On Friday, March 27, 2020, the Federal Communications Commission’s Wireline Competition Bureau (“Bureau”) granted Onvoy d/b/a Inteliquent a temporary and limited waiver of the Commission’s rules that treats competitive local exchange carriers with an interstate terminating-to-originating traffic ratio of at least 6:1 as engaging in access stimulation. The Bureau found that the extraordinary circumstances accompanying the current COVID-19-related public health crisis leading to increased conferencing traffic warranted a company specific waiver, which temporarily exempts Inteliquent from the requirement, if it exceeds the 6:1 ratio due to traffic from its existing customers (as of March 17, the date of Inteliquent’s petition for waiver), of assuming the financial responsibility for any applicable intermediate access provider’s terminating charges for any traffic between a local exchange carrier’s terminating end office or equivalent and the associated access tandem switch. However the Bureau stresses that the waiver was limited to Inteliquent and expressly rejected a request that the waiver extend to all conferencing traffic.
The waiver petition and its grant were both prompted by what the Bureau described as “the massive shift to telework and distance learning” that has “materially altered Inteliquent’s normal mix of originating and terminating traffic” as the response to COVID-19 has set in. Inteliquent’s conferencing customers include Zoom and Cisco WebEx. The grant is limited to Inteliquent assuming the “facially plausible” facts the company presented are accurate. Inteliquent, the Bureau emphasized, before its Petition, had traffic ratios that did not qualify it as an access-stimulating local exchange carrier.
The Bureau granted the waiver only through June 1, 2020, but noted that Inteliquent would be eligible for renewal for further periods as long as the public health crisis persists and Inteliquent’s circumstances remain fundamentally the same. Notably, the Bureau took the unusual step of inviting interested parties to seek reconsideration of the grant if they believed the facts Inteliquent presented in its petition were inaccurate or the Bureau’s “policy reasoning” was flawed.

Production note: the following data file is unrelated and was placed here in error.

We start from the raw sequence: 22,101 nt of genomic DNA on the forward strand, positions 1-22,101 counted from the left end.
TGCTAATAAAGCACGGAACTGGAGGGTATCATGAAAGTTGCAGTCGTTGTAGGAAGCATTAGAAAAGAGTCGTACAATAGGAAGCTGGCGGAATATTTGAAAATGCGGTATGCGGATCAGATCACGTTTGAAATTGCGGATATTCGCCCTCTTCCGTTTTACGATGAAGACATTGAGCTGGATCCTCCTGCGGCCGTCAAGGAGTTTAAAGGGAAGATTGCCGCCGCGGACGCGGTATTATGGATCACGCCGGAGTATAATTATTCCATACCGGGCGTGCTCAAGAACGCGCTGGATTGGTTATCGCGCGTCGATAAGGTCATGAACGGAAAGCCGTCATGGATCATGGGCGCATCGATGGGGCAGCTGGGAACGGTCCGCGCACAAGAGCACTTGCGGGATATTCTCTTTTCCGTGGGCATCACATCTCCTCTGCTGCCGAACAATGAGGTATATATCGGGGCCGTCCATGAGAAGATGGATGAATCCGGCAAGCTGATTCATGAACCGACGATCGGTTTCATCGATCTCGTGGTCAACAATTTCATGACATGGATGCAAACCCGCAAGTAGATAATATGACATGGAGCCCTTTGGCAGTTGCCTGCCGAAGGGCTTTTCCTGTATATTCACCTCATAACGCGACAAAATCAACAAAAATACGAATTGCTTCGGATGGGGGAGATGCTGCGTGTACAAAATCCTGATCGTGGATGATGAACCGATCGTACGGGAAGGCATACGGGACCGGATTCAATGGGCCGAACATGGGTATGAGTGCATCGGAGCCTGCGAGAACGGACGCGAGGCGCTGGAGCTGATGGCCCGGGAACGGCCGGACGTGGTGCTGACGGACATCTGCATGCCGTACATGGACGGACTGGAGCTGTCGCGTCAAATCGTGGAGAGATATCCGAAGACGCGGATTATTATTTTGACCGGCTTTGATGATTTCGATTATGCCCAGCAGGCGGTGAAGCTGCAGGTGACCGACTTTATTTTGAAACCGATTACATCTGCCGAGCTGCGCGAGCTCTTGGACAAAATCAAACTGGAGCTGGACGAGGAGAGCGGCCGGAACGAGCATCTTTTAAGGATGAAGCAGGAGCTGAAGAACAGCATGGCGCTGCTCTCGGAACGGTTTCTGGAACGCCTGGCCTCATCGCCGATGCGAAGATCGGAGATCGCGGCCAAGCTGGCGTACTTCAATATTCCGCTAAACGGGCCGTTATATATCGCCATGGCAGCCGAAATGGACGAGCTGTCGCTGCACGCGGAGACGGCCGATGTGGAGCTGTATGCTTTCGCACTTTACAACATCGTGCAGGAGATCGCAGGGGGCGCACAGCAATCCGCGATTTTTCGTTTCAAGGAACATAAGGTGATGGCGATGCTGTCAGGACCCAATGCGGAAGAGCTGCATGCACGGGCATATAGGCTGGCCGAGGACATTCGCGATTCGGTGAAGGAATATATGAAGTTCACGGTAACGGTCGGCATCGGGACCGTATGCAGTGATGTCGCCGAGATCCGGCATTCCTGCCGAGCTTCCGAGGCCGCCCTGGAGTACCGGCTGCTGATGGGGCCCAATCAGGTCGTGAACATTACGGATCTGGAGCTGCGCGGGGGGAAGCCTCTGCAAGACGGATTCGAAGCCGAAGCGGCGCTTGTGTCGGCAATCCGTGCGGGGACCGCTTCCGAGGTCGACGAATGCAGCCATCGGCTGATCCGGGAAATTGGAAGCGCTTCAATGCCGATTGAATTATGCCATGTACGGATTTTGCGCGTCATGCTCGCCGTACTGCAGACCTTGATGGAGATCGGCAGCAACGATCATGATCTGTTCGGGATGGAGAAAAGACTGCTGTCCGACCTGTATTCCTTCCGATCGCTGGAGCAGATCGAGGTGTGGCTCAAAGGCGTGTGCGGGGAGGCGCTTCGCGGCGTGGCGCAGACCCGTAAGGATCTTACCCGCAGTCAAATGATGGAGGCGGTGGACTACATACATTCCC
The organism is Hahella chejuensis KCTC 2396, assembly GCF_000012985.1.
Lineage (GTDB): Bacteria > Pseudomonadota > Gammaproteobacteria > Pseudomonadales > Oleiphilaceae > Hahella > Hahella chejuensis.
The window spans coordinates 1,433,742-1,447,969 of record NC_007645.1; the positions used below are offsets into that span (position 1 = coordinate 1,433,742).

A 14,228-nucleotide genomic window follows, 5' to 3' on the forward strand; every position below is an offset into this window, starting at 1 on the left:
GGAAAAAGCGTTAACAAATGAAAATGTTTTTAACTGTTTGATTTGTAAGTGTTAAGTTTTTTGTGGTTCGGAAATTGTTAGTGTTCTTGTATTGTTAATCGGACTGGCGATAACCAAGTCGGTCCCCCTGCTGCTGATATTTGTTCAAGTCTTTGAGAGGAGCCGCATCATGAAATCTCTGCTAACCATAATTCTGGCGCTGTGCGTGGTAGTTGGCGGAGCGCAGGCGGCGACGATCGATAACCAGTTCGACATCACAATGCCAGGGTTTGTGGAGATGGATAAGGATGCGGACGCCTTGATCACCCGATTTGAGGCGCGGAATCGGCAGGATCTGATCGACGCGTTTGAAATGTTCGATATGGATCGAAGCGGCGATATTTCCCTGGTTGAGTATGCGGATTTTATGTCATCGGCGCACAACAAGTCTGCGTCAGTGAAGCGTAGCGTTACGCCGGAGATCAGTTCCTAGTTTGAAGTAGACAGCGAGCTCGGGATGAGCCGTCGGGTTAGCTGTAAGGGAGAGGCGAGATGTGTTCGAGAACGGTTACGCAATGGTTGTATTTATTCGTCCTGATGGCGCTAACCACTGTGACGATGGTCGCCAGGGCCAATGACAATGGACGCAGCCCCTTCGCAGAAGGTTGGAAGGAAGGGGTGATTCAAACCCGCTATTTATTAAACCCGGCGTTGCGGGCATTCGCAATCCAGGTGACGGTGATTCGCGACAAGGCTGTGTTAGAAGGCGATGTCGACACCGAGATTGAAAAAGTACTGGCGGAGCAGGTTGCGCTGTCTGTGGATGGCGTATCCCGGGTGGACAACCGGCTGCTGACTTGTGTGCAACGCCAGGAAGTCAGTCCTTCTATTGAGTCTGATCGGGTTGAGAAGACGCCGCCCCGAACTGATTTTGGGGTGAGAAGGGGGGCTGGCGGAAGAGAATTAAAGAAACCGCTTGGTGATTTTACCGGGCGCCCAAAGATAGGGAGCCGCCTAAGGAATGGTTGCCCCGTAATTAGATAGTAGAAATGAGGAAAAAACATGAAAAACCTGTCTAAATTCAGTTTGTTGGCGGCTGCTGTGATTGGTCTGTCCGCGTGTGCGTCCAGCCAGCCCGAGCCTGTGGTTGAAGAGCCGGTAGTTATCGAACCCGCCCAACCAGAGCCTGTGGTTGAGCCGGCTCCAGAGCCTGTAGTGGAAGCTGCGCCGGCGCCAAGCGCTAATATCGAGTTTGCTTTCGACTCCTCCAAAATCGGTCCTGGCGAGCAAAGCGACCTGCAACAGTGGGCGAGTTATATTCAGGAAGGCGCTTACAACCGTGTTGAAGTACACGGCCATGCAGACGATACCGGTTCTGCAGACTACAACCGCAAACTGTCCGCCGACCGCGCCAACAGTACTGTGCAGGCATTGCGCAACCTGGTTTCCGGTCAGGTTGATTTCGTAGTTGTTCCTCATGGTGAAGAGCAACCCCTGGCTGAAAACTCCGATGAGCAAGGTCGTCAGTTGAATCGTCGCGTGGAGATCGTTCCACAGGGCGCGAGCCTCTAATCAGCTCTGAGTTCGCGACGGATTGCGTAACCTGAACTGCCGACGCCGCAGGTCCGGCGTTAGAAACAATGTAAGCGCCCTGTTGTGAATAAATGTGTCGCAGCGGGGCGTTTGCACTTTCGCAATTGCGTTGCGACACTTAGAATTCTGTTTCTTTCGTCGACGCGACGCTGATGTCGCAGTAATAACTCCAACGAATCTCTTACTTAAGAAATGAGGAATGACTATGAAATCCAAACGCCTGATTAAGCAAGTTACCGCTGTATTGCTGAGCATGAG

Another point to note was that the waiver was limited to the treatment of the traffic of entities that were Inteliquent customers as of March 17, 2020, the date of its petition, meaning that only such traffic would be excluded from calculations of the Inteliquent terminating-originating traffic ratio.
The Bureau was wary about making the waiver a general one, finding that there is “no reason to believe that all local exchange carriers that provide service to conference calling platforms are similarly situated to Inteliquent” and citing concerns that a general waiver would create “an opportunity for existing access-stimulating local exchange carriers to continue the schemes the Commission sought to disrupt by adopting the [September 2019] Access Arbitrage Order.”
While the grant is Inteliquent-specific and despite the Bureau’s refraining from making the waiver grant a general one, the order leaves room for other waiver requests by other entities in the present circumstances provided they have a good story to tell linking their surge in terminating traffic putting them in danger of exceeding the threshold 6:1 ratio to the current public health crisis. Indeed, when adopting the current access stimulation definition, the Commission left open the potential for waivers. However, the Bureau signaled that carriers that already exceeded the ratio would face a very high and even insurmountable hurdle.
Since Inteliquent filed its petition for waiver, two other entities, Peerless Network, Inc., and Native American Telecom – Pine Ridge, LLC, have sought waivers. Both note that, prior to the current health crisis, they were not within the scope of the access stimulation definition. Both petitions remain pending.